Appeal from the District Court of the United States for the District of Colorado; John Foster Symes, Judge.
Before PHILLIPS, HUXMAN, and MURRAH, Circuit Judge.
Ryan, as the representative of 63 station employees, commonly called red caps, employed by the Denver Union Terminal Railway Company*fn1 at the Union Station in Denver, Colorado, brought this action to recover wages, liquidated damages, and attorney's fees under the Fair Labor From an adverse judgment, Ryan has appealed.*fn2
The primary questions raised by Ryan on this appeal are foreclosed by the decision of the Supreme Court of the United States in Williams v. Jacksonville Terminal Co., 315 U.S. , 62 S. Ct. 659, 86 L. Ed. , decided March 2, 1942.
For many years prior to the passage of the Act, the Terminal Company had red caps on its premises to handle hand baggage of passengers in and about the Union Station when requested by passengers so to do. For their service, the red caps received remuneration in the form of tips from passengers and were not required to account to the Terminal Company therefor. The Act became effective October 24, 1938. On or before that date, the Terminal Company gave to each of the red caps employed at its Union Station the notice set out in the margin.*fn3 Each red cap signed a writing acknowledging receipt of the notice. Thereafter, during the period covered by this action, the red caps continued to serve passengers at the Union Station. They received tips from the passengers and reported daily to the Terminal Company on report cards made out in their own handwriting the amount of tips received.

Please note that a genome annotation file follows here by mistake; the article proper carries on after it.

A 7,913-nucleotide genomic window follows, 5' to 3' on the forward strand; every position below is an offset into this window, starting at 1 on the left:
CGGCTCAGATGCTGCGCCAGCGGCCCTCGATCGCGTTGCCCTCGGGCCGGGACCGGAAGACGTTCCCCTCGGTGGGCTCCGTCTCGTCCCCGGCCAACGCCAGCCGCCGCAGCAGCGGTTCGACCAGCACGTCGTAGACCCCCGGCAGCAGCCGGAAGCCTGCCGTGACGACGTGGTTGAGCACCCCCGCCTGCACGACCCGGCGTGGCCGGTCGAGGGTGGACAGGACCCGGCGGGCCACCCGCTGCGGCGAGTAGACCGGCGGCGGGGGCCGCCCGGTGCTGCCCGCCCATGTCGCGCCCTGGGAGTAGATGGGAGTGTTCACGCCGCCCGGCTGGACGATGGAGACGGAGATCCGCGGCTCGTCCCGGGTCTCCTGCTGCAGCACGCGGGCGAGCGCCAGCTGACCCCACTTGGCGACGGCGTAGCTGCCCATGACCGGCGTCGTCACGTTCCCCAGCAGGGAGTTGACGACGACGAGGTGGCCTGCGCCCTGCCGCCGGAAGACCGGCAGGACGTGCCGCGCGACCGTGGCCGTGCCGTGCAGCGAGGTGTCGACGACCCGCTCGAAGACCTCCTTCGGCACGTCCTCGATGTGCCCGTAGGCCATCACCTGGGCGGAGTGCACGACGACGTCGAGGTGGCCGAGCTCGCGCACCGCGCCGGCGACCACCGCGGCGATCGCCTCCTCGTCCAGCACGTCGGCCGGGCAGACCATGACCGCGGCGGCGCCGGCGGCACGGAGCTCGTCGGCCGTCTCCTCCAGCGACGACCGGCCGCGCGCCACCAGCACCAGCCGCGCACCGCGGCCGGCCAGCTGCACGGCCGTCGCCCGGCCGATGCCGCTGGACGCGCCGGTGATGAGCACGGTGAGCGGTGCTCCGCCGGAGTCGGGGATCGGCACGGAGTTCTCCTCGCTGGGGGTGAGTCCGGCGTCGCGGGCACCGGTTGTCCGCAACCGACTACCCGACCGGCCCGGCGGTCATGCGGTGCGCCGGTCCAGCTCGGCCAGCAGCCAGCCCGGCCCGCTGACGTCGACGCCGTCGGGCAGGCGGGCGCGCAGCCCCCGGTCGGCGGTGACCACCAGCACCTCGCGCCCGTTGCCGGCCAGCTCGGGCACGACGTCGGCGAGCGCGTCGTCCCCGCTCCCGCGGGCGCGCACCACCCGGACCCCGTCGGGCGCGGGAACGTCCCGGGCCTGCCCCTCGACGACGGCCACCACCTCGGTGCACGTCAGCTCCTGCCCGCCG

Except as to three red caps, the amounts reported as received in tips equaled or exceeded the minimum wage prescribed by the Act. The Terminal Company paid to each of the three red caps who reported tips in amounts less than the minimum wage, an additional amount, which, with the tips reported, equaled the wage prescribed by the Act.
Certain of the red caps testified that they reported more tips than they actually received.
In its opinion, the trial court said:
"The court cannot take the testimony of these boys and their affidavits, because admittedly they are false, and they made statements admittedly contrary to the truth at the time they turned in these slips. There is no reason why they should not have put down on these slips the correct amount as requited, and I can see no reason to justify their admission in their affidavits that they did not do that."
In finding No. 9, the court said:
"Pursuant to said notice, and on each day during the time covered by this action each of said red caps working reported to the defendant in writing the amount of tips and remuneration so received by him from passengers and others for his services in said employment, and the number of hours worked by him each day. That said reports made by the said red caps to the company were admittedly in many respects incorrect."
Counsel for Ryan undertake to twist the statement that the reports were admittedly incorrect into a finding that the red caps did not receive the full amount of the tips reported. The context of the opinion and the findings clearly indicates the court did not intend to so find. What the court intended was not that the reports were in fact incorrect, but that the red caps had stated they had made false reports, because it specifically found that, except as to three red caps, sums actually received by each red cap in tips amounted in each work period to 25 cents an hour or more for the time respectively worked by each red cap during the period from october 24, 1938, to October 23, 1939, and amounted in each work period to 30 cents an hour or more for the time respectively worked by each red cap during the period form October 24, 1939, to July 9, 1940, and that the Terminal Company paid to each of the three red caps, who received tips in amounts less than the minimum wage, an additional amount which, with the tips received, equaled the wage prescribed by the Act.
The findings of the trial court were made upon conflicting evidence, are supported by substaintial evidence, and are not clearly erroneous. They ...